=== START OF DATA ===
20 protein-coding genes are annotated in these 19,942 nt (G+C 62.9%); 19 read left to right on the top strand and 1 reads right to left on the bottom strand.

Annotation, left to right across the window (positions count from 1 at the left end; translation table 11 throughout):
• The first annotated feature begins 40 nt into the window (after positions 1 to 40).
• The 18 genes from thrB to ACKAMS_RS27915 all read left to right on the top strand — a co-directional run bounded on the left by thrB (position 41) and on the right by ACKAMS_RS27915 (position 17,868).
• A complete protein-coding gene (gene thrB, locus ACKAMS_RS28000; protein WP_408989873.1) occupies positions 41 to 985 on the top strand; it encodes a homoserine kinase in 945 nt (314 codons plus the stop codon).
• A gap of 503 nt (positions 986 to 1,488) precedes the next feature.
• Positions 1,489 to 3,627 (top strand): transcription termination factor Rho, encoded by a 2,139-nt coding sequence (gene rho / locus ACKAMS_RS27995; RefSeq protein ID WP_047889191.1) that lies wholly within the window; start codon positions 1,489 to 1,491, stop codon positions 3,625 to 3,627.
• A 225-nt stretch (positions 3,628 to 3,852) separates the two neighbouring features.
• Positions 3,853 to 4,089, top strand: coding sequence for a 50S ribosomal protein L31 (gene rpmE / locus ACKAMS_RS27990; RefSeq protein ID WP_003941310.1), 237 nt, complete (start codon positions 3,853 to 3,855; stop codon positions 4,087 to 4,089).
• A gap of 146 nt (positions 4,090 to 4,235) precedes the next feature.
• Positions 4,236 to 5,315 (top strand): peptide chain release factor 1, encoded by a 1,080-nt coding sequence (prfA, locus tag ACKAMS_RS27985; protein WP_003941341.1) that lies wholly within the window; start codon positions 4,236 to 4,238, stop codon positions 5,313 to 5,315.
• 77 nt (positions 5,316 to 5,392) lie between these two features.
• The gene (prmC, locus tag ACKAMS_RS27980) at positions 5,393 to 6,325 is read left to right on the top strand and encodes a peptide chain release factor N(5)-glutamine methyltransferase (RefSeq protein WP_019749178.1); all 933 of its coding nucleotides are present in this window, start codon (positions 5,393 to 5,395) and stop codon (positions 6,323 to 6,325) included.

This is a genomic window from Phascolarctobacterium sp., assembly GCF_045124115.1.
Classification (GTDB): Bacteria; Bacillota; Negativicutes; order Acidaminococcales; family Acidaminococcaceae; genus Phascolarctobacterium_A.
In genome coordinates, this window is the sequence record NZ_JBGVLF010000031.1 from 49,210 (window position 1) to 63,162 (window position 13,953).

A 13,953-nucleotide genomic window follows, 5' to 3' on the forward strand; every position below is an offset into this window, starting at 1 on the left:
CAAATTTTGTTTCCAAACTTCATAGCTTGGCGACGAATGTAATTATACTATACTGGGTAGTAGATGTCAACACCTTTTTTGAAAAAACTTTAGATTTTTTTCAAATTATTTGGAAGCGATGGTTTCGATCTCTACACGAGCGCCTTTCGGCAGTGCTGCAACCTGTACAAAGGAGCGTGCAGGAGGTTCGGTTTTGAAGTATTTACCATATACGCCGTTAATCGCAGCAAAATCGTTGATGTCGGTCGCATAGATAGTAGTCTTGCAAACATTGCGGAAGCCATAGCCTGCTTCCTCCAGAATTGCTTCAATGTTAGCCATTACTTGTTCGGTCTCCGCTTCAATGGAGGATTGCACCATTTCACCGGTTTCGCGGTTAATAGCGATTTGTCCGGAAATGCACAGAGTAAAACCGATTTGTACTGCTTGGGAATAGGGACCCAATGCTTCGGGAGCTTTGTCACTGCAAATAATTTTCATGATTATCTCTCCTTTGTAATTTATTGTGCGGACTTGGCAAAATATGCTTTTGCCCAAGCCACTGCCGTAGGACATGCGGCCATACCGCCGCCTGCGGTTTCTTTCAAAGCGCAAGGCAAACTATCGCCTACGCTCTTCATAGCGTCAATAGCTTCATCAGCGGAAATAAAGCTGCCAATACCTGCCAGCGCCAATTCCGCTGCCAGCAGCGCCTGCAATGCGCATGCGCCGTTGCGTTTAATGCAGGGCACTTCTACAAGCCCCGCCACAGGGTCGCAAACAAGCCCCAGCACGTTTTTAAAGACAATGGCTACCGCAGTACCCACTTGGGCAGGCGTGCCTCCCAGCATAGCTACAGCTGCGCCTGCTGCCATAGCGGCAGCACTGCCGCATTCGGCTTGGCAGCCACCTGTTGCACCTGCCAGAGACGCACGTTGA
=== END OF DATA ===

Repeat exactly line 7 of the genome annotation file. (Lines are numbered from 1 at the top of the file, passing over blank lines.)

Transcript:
• Positions 1,489 to 3,627 (top strand): transcription termination factor Rho, encoded by a 2,139-nt coding sequence (gene rho / locus ACKAMS_RS27995; RefSeq protein ID WP_047889191.1) that lies wholly within the window; start codon positions 1,489 to 1,491, stop codon positions 3,625 to 3,627.